WDAY First News anchors Drew Trafton and Se Kwon get you caught up on everything you need to know for Wednesday, Sept. 8.
Headline story: Police officers temporarily blocked off a busy Fargo intersection as firefighters worked at the scene of a crash between a semi truck and at least one additional vehicle.
A semi with apparent front-end damage was in the middle of the intersection of 45th St S and 13th Ave S while a SUV with extensive damage appeared to be in the southwest crosswalk of the intersection. Read the full story here.
Grand Forks officials voted not to offer a city health insurance plan to the mayor, a municipal judge and themselves.
City Council members voted 4-3 on Tuesday to remove a $45,000 line item from their 2022 budget that would have paid the city’s share for health insurance for those nine elected officials, all of whom are, at least on paper, part-time workers. City administrators pitched the insurance as a way to attract more residents to run for public office. Three of the four people elected to the council in June 2020 were incumbents, and all four ran unopposed.
“I think what we need is the right people to run, not more people running, and I don’t think offering health insurance does that,” Council President Dana Sande said. He added that “99% of the people working part-time in Grand Forks don’t have that benefit. I just don’t feel good about giving that to myself.”
ST. PAUL — Minnesota lawmakers and commissioners on Monday, Sept. 6, blew past a deadline to strike a deal on how to dole out $250 million to front-line workers who took unpaid time off to quarantine or were sickened with COVID-19 during the pandemic.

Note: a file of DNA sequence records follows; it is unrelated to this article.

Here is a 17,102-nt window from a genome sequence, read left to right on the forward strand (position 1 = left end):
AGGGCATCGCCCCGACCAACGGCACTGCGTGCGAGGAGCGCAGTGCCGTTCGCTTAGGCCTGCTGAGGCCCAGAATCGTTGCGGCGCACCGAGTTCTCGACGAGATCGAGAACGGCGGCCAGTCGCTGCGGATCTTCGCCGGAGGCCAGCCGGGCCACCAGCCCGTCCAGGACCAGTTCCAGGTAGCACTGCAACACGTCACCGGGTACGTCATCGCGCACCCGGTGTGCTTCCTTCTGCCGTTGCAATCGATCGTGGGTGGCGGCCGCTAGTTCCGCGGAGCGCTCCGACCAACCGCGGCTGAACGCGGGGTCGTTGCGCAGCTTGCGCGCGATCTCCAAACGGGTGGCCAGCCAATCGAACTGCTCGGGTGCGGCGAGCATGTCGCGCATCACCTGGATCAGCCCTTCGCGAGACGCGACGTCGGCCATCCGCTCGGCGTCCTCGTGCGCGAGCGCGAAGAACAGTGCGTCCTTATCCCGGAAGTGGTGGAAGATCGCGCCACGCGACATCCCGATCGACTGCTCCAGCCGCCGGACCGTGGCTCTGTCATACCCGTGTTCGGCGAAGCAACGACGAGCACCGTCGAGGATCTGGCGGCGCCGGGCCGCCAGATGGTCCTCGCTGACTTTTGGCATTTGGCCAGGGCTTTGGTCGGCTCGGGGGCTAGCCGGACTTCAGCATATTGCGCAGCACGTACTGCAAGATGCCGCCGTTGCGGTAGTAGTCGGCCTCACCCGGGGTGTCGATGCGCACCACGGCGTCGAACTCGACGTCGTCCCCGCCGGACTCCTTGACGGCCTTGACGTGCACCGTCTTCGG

The Minnesota Legislature in setting aside the funds gave the front-line working group a Labor Day deadline to reach a recommendation for the funds but members worked through the weekend but came up short of an agreement.
Prior to entering private meetings over the weekend, Republicans on the panel had said lawmakers should prioritize larger payments for nurses, nursing home staff and first responders who directly worked with COVID-19 patients and vulnerable people. Democrats, meanwhile, said the state should open the application to a larger pool of frontline workers who'd faced health risks during the pandemic.
ACAPULCO, Mexico, Sept 8 (Reuters) — Shaken residents slept in cars and on the streets of Mexico's famed Acapulco beach resort early on Wednesday, as a series of strong aftershocks rippled through the city after a powerful earthquake that killed one man.
The 7.0 magnitude earthquake hit 11 miles northeast of Acapulco in southwestern Guerrero state late on Tuesday. It damaged the control tower at the beach resort's international airport, cracked walls in a hospital attending COVID-19 patients and triggered landslides and gas leaks.